It's getting harder for me not to view Agilent (NYSE:A) as something like the store-brand version of Danaher (NYSE:DHR). It's cheaper and pretty close to the real thing, but it's just not quite the same and sometimes those differences leave you walking away unsatisified. To be sure, I think Agilent could do a lot to close this gap, but I'm not sure they will. Consequently, while Agilent is a little bit undervalued, it's harder for me to be as enthusiastic about buying shares today – particularly when Danaher seems undervalued to a similar degree.

A Slightly Disappointing Quarter On Revenue, But Do Margins Salvage The Story?
Given what we'd already seen from companies in the test & measurement space (Danaher, National Instruments (Nasdaq:NATI), et al) and life sciences equipment (Waters (NYSE:WAT), PerkinElmer (NYSE:PKI), there was no reason to think that Agilent was going to have a great quarter, and the company certainly did not.

Revenue fell 4% on an organic basis, and missed the Wall Street average estimate by about half a percentage point. The company's EMG business (test & measurement) was notably weak, with revenue down 12% an on organic basis. The remaining businesses were stronger, though, with the diagnostics group (DGG) flat, life sciences (LSG) up 4%, and chemical analysis (CAG) up 5%.

While revenue was disappointing, Agilent did do well for itself with margins. Adjusted gross margin improved about 70bp from the year-ago level and beat analyst estimates by about half as much. Operating income did decline 1% and the margin slipped a bit, but the company beat expectations by a full two points on the margins.

Test & Measurement Goes From Bad To Worse
The entire test & measurement space is seeing challenging times, hurt by weak computing and semiconductor markets, uncertainties in defense, and slowing wireless device growth. Weak chip and computing customers certainly hurt Agilent this time around, but it looks like a large customer loss also hit results.

Agilent lost a one-box tester customer in wireless manufacturing that appeared to account for about $250 million in revenue – no details were provided, but Agilent rivals Teradyne (NYSE:TER), National Instruments, Anritsu, and Rohde & Schwartz all have a meaningful presence in this market. With this loss, as well as the aforementioned market weakness, orders plunged by about one-quarter.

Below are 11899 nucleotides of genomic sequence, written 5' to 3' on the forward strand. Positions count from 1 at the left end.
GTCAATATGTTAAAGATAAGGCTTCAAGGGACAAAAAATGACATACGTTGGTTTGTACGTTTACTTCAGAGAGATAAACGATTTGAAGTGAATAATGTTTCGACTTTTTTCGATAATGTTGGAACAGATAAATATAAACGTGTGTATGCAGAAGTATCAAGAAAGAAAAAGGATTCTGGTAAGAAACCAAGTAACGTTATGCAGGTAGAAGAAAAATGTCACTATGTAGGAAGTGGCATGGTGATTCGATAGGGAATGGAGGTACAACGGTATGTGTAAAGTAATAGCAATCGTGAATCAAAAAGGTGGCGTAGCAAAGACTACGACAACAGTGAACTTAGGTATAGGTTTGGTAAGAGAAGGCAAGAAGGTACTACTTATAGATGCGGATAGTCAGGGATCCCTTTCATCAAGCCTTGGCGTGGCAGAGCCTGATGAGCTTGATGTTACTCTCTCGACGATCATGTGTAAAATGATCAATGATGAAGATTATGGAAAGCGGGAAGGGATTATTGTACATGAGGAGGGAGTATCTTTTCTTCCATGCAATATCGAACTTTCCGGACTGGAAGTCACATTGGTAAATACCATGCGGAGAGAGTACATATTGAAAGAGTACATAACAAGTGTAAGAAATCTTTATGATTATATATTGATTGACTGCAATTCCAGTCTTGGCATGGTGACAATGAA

Restructurings And Buybacks Don't Address The Bigger Issues
Offsetting the disappointing fundamental performance and soft outlook, management announced a doubling of the company's buyback (from $500 million to $1 billion) and a restructuring that will see 2% of the workforce fired.

I realize this is commonplace among U.S. companies now, but it still strikes me as little more than buying off shareholders. It doesn't help the 8% organic decline in orders, it doesn't help the so-far disappointing returns from the Varian deal, and it doesn't help a model that may be too heavily skewed towards capital spending (about 70% of the revenue business is instrumentation/capital equipment).

True, this was not great a quarter for Danaher and others in test equipment, and other life sciences equipment companies saw weak results. So, I don't want to hold Agilent up for any special scorn in that respect. What troubles me, though, is that Agilent doesn't have that focus on margin improvement, new product development, customer engagement, or value-added capital deployment that Danaher has. Maybe it isn't fair to compare the company to Danaher, and Agilent's returns on invested capital have been pretty solid, but I've been supportive of Agilent for a while now only to see a company that seems to more often than not come up just a little short of what it should be.

The Bottom Line
I've generally taken the position that investors should buy Agilent whenever they get a chance to buy it below fair value. I'm backing away from that slightly now – I'm not suggesting Agilent should be avoided, but I want a little more margin of safety to account for the unpredictability of results and the uncertainties I have about management's capital management priorities.

I'm still looking for mid-single digit long-term growth in revenue and free cash flow, and that's worth about $45 to $46 a share to me right now. That makes Agilent a marginal buy candidate today, and given that Danaher is undervalued by a similar amount (on similar growth assumptions), that may be the better pick. That said, for all of my complaints about Agilent not being great, it is still quite good and should do alright over the long term.

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